This Week: VEC Worried About Wind, PACE in Cavendish, S. 30 in HNRE, Opinions & More…

Apr 12, 2013 No Comments by
Utility-scale wind continues to make news in the NEK as utility operators grapple with its implications. Last week, Vermont Electric Cooperative head David Hallquist said his utility would oppose further wind projects in the NEK because grid constraints are forcing operators to curtail operations at the Lowell and Sheffield wind projects. He said his position was because, “The more we put on, the more trouble we are going to have.” 

This week Lyndonville Electric Department customers raised concerns when the utility acknowledged it was contemplating signing a Memorandum of Understanding with the developers of the proposed Seneca Mountain Wind project. The developers are interested in the small municipal utility as a possible interconnection point for their project.

Jon Margolis from VTDigger wrote an excellent article digging in to the complex issue of whether or not utility-scale turbines actually reduce CO2 emissions in the state. Like others, Mr. Margolis finds that this question isn’t as simple as saying with every turn of blade there is a corresponding CO2 emission reduction. He concludes, “So does it or doesn’t it? The experts obviously do not agree.”

Also this week in wind news, one of the major landowners involved in the proposed Grandpa’s Knob wind project terminated their lease with the developers. The developers had missed several payments, but the landowner was quoted as saying, “I was not aware of the devastation on the mountain they were going to have.” The developer says the project is still viable.

The Rutland Herald ran an article covering Cavendish launching their Property Assessed Clean Energy district (PACE). The program is available to all towns in Vermont, but only 34 towns have activated it. PACE creates a financial incentive for homeowners to improve the energy efficiency of their homes and payback borrowed money over a long period of time (up to 20 years). Learn more about PACE here and consider working to bring it to your town. In similar news, Congressman Peter Welch announced legislation that would allow renewable energy developers to utilize a financial mechanism called master limited partnershipsto build projects, ultimately making it easier to get projects financed.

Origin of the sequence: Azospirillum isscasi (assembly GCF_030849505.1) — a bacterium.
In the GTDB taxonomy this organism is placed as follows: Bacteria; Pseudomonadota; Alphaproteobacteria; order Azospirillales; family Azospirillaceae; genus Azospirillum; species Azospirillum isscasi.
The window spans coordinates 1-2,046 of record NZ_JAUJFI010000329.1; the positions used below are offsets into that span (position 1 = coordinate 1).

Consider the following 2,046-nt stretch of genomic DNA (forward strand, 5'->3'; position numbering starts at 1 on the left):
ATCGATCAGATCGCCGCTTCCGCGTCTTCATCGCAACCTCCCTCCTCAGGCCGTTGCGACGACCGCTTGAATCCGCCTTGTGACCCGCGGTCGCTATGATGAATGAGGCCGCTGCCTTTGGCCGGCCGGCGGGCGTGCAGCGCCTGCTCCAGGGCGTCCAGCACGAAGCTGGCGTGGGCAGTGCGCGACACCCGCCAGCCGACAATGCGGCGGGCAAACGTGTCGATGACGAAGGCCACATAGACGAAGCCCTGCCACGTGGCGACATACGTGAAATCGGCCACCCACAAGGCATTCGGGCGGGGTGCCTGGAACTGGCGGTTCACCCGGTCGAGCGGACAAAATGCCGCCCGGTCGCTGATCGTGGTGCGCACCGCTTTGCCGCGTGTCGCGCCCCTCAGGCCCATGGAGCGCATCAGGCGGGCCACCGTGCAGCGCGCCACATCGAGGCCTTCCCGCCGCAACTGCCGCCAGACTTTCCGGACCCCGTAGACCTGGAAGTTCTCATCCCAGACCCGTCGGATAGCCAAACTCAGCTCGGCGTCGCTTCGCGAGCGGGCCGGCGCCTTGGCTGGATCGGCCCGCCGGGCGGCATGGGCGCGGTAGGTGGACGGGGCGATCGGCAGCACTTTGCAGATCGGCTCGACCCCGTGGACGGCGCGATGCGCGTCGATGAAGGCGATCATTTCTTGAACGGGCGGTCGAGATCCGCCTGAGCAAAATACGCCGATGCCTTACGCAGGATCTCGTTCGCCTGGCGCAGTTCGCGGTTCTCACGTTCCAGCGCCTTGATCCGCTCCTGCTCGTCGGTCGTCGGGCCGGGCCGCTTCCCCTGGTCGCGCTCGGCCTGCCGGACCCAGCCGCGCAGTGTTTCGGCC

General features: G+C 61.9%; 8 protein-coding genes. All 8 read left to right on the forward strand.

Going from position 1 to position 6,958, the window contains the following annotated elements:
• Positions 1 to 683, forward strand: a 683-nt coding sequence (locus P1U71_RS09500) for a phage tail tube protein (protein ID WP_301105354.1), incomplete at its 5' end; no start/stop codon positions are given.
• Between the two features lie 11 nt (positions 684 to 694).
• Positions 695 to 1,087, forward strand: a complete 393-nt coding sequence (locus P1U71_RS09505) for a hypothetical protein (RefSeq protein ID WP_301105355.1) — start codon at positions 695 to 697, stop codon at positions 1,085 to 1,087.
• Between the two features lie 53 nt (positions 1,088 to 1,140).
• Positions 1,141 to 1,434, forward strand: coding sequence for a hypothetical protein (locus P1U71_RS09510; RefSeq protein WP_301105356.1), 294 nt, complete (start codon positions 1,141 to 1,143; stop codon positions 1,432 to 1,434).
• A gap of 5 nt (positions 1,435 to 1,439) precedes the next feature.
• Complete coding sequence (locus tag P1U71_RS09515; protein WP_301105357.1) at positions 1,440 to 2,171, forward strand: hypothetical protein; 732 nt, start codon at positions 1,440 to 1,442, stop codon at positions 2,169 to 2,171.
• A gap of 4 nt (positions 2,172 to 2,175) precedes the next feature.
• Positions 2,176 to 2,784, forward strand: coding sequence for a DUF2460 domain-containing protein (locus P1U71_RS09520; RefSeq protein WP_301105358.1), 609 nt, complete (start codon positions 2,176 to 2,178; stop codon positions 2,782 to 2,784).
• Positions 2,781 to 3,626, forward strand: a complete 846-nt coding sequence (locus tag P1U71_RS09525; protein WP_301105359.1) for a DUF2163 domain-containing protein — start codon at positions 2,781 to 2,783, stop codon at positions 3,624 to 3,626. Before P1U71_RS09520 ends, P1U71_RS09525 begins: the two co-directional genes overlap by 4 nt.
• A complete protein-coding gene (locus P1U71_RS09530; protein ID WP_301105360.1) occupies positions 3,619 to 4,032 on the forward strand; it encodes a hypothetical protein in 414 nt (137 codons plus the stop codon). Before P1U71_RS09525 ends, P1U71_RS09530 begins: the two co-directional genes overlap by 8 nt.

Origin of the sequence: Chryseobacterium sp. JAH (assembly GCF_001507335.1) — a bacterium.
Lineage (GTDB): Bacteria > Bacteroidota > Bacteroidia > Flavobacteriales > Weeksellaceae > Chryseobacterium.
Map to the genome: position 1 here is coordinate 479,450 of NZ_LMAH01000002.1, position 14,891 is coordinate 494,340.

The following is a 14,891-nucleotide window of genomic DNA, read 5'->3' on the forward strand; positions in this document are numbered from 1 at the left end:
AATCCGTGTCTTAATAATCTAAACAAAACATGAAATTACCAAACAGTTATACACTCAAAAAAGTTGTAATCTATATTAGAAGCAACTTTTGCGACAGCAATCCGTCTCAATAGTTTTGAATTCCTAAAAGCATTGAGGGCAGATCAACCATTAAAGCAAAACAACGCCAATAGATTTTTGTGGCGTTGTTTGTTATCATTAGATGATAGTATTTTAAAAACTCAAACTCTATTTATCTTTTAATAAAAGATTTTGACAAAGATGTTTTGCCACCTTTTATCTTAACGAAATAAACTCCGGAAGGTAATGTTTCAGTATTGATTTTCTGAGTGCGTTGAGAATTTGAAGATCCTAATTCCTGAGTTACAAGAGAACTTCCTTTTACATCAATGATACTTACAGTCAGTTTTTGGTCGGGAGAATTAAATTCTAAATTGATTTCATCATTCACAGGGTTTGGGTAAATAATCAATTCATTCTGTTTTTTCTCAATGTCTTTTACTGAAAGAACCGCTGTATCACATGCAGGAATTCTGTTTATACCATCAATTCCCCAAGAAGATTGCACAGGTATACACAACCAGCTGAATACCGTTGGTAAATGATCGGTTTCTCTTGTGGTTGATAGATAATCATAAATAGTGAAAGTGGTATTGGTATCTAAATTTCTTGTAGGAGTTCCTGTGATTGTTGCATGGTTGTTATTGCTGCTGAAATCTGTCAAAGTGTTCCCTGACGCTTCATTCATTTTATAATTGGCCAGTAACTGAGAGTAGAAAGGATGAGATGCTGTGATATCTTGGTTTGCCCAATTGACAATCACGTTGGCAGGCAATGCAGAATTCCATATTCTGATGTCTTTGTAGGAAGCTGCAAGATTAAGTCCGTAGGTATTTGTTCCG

In legislative news, S. 30 continues to be discussed in the House Natural Resources Committee. The Committee has taken testimony from many people in the energy and environmental communities. We are hopeful the Committee will soon make a productive recommendation on how to move forward with the bill. Please, this weekend, call your, or any Representative you have a relationship with and encourage them to support S. 30. You can find out who they are here andtheir contact information here.

Check out this opinion by Heath Boyer from Windham. In it Mr. Boyer walks through why he, as someone concerned about climate change, opposes the development of utility-scale wind turbines in Windham.

We are working on a program to help bring solar to homeowners in the most affordable way possible. I’ll have more details soon, but in the meantime will you let me know if you are interested in affordably going solar at your home? I’ll make sure you get the news as soon as everything is set.

Lastly, you should know the Energy Siting Commission has one more deliberation session on April 16th in Montpelier. Take a look at the most recent draft packaging of recommendations and let the Commission know that the process needs to give towns and individuals a larger voice in the siting of energy projects in Vermont.

Don’t forget to send me renewable energy news as you see it so I can include it in my weekly letter. Also, do you want the news as it breaks? Follow us on Facebook andTwitter.

Have a great weekend,

Lukas B. Snelling


Apr 11, 2013 10:15 am | kate

Reposted from Brattleboro Reformer. WINDHAM — Last year, town officials failed in their bid to stop construction of meteorological-testing towers that may pave the way for a major wind turbine project. But two state senators have introduced a bill that, if approved, could ensure that wind turbines will not rise above Windham. The bill requires …

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Apr 09, 2013 10:39 am | kate

Reposted from Rutland Herald. CAVENDISH — Paying for energy efficiency projects in Cavendish is about to get easier. The town is implementing a Property Assessed Clean Energy district, which is a financial incentive program for home improvement projects. The program came into existence with the passing of the 2009 Vermont Energy Act and a provision …

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Apr 09, 2013 10:26 am | kate

Reposted from VT Digger. Editor’s note: This article is by Robin Smith, staff writer at the Calendonian-Record, where it was first published Friday, April 5, 2013. BARTON — Vermont Electric Cooperative will oppose any large new wind project in northern Vermont, including Seneca Mountain Wind, CEO David Hallquist says. That’s because existing wind projects have …

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Apr 09, 2013 10:19 am | kate

Reposted from Rutland Herald. PITTSFORD — Two more landowners have terminated their easement agreements with the developer of the proposed wind project along the Grandpa’s Knob ridgeline. According to documents filed with the Pittsford town clerk in early March, Gardner Stone and his son Todd ended their relationship with Grandpa’s Knob Renewable Energy, the project …

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